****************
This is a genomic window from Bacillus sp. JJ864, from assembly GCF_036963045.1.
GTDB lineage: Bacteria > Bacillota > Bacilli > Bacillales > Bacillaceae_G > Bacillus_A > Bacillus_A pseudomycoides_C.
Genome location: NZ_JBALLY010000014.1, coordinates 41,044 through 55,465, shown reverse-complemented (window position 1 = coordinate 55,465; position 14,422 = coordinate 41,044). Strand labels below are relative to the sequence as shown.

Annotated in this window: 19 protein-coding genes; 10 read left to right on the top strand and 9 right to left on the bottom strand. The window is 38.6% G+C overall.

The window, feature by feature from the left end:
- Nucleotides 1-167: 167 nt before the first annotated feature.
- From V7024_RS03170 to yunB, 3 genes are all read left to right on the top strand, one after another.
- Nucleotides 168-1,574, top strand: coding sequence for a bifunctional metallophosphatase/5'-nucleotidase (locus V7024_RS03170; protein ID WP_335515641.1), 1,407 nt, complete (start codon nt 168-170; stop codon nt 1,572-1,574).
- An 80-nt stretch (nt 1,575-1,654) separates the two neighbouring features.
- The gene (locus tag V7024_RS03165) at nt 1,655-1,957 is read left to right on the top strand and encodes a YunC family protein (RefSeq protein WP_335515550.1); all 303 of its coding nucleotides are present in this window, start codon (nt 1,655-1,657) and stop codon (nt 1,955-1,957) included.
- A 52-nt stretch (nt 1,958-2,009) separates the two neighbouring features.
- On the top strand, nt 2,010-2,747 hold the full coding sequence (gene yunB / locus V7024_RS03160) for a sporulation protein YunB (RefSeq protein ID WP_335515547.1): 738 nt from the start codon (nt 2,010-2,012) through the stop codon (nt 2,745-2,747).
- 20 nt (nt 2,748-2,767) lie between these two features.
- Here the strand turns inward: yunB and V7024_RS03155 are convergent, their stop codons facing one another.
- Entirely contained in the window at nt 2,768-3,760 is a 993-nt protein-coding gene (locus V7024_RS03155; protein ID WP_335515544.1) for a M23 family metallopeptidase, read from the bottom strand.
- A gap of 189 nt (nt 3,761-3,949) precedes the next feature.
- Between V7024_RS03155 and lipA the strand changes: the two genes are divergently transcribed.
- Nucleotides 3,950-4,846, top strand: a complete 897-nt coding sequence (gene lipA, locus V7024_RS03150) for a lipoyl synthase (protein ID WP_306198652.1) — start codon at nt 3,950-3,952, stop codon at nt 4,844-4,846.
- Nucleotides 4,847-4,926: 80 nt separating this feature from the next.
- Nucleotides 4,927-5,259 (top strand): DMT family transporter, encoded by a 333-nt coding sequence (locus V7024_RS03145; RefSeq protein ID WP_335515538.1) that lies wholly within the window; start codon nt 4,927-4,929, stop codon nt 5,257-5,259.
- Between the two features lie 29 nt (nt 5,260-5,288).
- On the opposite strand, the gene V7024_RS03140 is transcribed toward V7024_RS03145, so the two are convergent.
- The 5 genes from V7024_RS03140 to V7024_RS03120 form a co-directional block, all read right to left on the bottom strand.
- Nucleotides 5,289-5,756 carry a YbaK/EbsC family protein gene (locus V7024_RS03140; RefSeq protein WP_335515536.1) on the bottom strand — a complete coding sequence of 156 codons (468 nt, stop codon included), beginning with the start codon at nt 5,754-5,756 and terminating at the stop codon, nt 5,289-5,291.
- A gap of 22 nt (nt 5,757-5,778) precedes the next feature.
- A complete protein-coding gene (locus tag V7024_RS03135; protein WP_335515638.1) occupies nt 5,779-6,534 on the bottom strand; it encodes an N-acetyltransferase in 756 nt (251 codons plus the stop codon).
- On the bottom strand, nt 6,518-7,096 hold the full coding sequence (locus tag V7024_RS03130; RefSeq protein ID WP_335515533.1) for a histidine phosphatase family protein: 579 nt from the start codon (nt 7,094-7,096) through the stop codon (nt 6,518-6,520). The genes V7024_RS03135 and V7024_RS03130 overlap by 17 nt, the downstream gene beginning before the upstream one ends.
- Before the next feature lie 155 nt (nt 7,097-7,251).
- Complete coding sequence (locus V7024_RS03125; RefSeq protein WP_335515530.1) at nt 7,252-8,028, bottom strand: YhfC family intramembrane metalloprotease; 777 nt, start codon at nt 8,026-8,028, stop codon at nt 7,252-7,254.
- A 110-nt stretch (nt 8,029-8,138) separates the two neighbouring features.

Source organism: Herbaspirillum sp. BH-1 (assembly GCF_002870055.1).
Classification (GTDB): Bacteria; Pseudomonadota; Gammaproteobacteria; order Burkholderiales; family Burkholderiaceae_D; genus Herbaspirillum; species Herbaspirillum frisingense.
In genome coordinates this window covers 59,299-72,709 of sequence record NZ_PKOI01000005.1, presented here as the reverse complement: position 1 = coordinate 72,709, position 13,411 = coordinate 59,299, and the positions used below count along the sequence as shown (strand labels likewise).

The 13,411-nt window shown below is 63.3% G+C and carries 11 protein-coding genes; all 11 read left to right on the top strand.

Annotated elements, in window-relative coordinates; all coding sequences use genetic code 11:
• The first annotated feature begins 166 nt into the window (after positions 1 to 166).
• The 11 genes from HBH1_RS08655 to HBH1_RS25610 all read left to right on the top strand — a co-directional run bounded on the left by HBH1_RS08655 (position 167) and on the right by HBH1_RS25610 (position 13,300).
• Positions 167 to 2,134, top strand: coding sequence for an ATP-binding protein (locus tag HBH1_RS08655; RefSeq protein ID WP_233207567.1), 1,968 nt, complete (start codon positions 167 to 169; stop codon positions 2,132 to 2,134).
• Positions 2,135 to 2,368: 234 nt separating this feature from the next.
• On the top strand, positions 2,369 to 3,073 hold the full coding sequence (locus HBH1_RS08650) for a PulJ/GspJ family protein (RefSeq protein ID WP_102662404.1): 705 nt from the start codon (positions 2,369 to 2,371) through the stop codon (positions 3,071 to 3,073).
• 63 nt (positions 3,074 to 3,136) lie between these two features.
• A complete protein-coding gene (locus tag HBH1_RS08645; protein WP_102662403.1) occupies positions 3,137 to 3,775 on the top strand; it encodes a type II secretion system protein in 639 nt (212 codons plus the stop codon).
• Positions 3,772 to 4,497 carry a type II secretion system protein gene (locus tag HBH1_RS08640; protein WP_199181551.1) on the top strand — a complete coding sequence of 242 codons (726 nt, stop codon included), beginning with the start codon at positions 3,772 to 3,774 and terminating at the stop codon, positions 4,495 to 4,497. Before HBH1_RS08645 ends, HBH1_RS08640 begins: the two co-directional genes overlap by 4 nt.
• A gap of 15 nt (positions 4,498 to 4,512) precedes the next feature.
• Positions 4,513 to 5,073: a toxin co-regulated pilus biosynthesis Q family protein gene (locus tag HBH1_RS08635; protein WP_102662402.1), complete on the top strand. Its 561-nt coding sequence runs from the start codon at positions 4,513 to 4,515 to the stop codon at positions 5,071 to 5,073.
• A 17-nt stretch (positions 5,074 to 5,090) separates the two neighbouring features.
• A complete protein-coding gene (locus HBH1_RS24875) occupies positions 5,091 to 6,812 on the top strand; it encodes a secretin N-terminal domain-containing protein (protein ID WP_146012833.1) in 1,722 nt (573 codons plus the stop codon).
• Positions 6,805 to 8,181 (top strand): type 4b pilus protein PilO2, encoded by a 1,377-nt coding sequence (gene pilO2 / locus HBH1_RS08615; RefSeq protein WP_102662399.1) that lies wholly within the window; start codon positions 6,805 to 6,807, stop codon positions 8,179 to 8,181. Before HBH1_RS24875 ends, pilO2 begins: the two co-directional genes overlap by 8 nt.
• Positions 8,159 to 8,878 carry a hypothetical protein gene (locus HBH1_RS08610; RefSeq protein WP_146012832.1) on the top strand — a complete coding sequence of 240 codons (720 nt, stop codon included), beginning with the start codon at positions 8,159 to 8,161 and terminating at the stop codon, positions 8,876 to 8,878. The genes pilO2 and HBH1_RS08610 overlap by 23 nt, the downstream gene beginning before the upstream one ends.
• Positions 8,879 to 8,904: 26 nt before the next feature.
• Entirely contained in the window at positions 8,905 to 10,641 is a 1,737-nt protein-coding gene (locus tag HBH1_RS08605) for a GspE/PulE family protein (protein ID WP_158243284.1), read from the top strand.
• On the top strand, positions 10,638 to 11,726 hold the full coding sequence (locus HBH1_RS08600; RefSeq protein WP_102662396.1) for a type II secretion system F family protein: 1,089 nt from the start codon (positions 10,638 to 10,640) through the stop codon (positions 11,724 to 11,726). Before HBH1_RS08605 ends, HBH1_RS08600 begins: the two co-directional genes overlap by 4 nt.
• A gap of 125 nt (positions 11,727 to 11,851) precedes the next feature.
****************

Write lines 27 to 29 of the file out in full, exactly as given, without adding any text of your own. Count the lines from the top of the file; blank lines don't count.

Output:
- On the bottom strand, nt 6,518-7,096 hold the full coding sequence (locus tag V7024_RS03130; RefSeq protein ID WP_335515533.1) for a histidine phosphatase family protein: 579 nt from the start codon (nt 7,094-7,096) through the stop codon (nt 6,518-6,520). The genes V7024_RS03135 and V7024_RS03130 overlap by 17 nt, the downstream gene beginning before the upstream one ends.
- Before the next feature lie 155 nt (nt 7,097-7,251).
- Complete coding sequence (locus V7024_RS03125; RefSeq protein WP_335515530.1) at nt 7,252-8,028, bottom strand: YhfC family intramembrane metalloprotease; 777 nt, start codon at nt 8,026-8,028, stop codon at nt 7,252-7,254.